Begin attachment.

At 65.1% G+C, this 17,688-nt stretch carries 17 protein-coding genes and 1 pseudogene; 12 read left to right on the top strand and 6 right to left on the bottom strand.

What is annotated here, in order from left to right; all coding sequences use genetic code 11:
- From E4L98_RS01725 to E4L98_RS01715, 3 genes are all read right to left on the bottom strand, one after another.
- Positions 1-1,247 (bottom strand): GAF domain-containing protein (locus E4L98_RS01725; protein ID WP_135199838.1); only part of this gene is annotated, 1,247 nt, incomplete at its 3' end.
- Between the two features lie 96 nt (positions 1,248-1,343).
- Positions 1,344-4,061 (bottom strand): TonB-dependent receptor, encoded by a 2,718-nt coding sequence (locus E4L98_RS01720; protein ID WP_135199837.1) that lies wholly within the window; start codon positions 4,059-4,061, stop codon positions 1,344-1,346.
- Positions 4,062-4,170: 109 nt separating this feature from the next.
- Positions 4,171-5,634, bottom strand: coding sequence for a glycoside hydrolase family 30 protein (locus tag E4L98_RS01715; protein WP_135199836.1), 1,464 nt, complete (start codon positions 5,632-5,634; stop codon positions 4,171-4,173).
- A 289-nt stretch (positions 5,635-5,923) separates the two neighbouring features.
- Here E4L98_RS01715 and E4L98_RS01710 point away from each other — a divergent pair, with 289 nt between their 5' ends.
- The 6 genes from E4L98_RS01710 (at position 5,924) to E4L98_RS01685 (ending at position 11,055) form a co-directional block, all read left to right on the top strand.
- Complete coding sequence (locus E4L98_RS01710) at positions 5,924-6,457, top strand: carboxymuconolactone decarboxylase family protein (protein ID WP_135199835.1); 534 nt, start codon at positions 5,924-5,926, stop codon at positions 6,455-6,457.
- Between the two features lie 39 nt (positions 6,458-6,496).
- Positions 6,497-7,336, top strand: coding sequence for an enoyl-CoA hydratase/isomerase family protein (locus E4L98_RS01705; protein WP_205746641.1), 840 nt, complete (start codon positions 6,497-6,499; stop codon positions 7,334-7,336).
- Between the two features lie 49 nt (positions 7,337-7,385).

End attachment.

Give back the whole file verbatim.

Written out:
At 65.1% G+C, this 17,688-nt stretch carries 17 protein-coding genes and 1 pseudogene; 12 read left to right on the top strand and 6 right to left on the bottom strand.

What is annotated here, in order from left to right; all coding sequences use genetic code 11:
- From E4L98_RS01725 to E4L98_RS01715, 3 genes are all read right to left on the bottom strand, one after another.
- Positions 1-1,247 (bottom strand): GAF domain-containing protein (locus E4L98_RS01725; protein ID WP_135199838.1); only part of this gene is annotated, 1,247 nt, incomplete at its 3' end.
- Between the two features lie 96 nt (positions 1,248-1,343).
- Positions 1,344-4,061 (bottom strand): TonB-dependent receptor, encoded by a 2,718-nt coding sequence (locus E4L98_RS01720; protein ID WP_135199837.1) that lies wholly within the window; start codon positions 4,059-4,061, stop codon positions 1,344-1,346.
- Positions 4,062-4,170: 109 nt separating this feature from the next.
- Positions 4,171-5,634, bottom strand: coding sequence for a glycoside hydrolase family 30 protein (locus tag E4L98_RS01715; protein WP_135199836.1), 1,464 nt, complete (start codon positions 5,632-5,634; stop codon positions 4,171-4,173).
- A 289-nt stretch (positions 5,635-5,923) separates the two neighbouring features.
- Here E4L98_RS01715 and E4L98_RS01710 point away from each other — a divergent pair, with 289 nt between their 5' ends.
- The 6 genes from E4L98_RS01710 (at position 5,924) to E4L98_RS01685 (ending at position 11,055) form a co-directional block, all read left to right on the top strand.
- Complete coding sequence (locus E4L98_RS01710) at positions 5,924-6,457, top strand: carboxymuconolactone decarboxylase family protein (protein ID WP_135199835.1); 534 nt, start codon at positions 5,924-5,926, stop codon at positions 6,455-6,457.
- Between the two features lie 39 nt (positions 6,458-6,496).
- Positions 6,497-7,336, top strand: coding sequence for an enoyl-CoA hydratase/isomerase family protein (locus E4L98_RS01705; protein WP_205746641.1), 840 nt, complete (start codon positions 6,497-6,499; stop codon positions 7,334-7,336).
- Between the two features lie 49 nt (positions 7,337-7,385).